Gardening Principles | Home & Garden
A side effect of scale insects
Sooty mold appears as blackish deposits on leaves that have been fed by scale insects or other sucking insects. These insects leave behind a sticky gel that invites sooty mold as it dries. Although mold looks like a disease, it does not invade plant leaves. Its worst effect is that it limits the ability of the leaves to absorb light and also looks dirty. Sooty mold is easily removed from most leaves with a soft cloth dampened with soapy water. Keep in mind that if you see sooty mold, there are probably mealy bugs, scale insects, or other sucking insects on your plants as well.
Neem oil, which comes from the neem tree of India, is an effective botanical control against Japanese beetles. Applied to the ground, it prevents the larvae from turning into adult beetles. Applied to plants, it prevents adult beetles from feeding. You can use neem on ornamental and edible plants.
Pheromone traps give you a happy cull because they catch hundreds of beetles, but they attract more beetles to your garden than would normally arrive. If you try the traps, place them at least 50 feet from one of the beetles’ favorite crops. Better yet, when you see your neighbors setting the traps, don’t say anything because the beetles in your garden will be attracted to their traps.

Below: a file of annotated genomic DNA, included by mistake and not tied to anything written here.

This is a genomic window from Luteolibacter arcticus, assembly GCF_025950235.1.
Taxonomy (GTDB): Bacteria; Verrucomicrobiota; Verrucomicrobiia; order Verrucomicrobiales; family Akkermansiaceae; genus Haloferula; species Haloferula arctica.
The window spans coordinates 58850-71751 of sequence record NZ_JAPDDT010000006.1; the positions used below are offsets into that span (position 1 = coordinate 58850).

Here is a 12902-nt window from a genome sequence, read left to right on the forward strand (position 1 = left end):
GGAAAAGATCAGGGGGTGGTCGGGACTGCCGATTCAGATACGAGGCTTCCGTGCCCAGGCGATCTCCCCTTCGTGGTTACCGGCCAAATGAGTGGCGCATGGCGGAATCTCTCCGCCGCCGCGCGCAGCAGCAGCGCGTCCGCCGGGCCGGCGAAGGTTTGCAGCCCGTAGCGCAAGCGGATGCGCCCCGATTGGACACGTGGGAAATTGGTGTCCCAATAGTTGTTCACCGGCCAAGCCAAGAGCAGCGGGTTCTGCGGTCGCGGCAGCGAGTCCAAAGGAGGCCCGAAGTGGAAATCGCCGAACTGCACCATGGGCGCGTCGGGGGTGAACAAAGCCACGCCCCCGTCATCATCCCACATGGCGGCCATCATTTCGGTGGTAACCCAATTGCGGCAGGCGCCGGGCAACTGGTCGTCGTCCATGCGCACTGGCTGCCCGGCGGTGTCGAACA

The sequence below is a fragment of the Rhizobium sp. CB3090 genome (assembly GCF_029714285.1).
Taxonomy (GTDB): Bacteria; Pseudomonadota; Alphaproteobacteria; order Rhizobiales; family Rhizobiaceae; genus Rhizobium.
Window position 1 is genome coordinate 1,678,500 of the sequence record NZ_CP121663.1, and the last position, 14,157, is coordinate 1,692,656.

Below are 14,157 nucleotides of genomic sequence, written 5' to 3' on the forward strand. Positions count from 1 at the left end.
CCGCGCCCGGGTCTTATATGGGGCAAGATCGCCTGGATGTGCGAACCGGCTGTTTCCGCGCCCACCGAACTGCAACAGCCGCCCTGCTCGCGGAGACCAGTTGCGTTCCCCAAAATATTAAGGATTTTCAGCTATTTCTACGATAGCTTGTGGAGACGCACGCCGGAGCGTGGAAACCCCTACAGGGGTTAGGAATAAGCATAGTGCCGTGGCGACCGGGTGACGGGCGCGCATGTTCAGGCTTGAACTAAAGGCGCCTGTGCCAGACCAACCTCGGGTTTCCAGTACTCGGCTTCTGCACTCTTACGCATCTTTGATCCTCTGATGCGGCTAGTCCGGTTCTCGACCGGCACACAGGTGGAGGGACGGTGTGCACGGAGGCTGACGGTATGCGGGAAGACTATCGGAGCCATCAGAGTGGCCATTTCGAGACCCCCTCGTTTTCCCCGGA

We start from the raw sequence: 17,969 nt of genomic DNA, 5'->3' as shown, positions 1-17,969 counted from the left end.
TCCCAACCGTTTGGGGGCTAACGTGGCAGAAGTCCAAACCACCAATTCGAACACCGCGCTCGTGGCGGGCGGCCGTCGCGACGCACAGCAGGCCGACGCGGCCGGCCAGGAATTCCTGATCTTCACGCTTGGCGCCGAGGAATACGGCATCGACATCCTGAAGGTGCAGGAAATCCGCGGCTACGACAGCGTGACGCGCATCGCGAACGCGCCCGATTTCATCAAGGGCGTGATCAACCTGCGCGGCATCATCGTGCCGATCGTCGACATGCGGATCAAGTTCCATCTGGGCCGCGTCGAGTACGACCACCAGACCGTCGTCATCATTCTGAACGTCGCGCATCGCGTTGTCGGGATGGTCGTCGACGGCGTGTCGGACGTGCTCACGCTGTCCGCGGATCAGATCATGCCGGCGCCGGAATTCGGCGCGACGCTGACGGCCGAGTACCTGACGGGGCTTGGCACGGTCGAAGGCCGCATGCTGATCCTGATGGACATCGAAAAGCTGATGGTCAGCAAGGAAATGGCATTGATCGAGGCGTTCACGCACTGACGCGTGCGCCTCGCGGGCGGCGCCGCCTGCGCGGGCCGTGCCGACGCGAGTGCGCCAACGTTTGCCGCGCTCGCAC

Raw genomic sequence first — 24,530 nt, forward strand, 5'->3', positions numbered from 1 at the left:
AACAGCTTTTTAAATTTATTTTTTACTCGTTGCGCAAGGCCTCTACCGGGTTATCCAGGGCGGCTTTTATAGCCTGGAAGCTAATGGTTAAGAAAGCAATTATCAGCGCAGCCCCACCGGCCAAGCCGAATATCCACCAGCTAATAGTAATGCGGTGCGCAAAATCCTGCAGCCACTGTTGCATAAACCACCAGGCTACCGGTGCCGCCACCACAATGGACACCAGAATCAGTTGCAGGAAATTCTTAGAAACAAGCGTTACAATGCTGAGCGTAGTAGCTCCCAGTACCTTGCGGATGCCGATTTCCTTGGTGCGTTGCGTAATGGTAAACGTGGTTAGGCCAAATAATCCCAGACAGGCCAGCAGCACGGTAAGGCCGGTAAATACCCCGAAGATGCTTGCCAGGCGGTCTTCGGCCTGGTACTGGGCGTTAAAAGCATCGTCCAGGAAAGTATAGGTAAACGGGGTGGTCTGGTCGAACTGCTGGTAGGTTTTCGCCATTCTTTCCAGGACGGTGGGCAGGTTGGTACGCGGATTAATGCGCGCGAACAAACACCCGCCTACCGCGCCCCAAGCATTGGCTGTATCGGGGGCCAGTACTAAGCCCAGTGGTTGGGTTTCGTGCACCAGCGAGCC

Mealybug likes indoor plants, as well as certain fruits, vegetables and shrubs. If you see small pink or white fluffy masses on the leaf stems, you are seeing scale insects. If you see a team on houseplants, always isolate newly purchased plants to ensure they are free of these common pests.
Eliminate scale insects by dabbing them with cotton swabs dipped in pure white vinegar or rubbing alcohol. Or wipe the plant leaves with a sponge soaked in soapy water.
If you see scale insects on outdoor plants, let the scale insect destroyer, the ladybugs, go after them. You can also spray the plants with insecticidal soap or malathion.
Root mealybugs attack the roots of houseplants, causing plants to appear thirsty and undernourished. If you see cottony lumps when you remove the plant from its pot, rinse the roots thoroughly and repot the plant in a clean pot filled with fresh soil.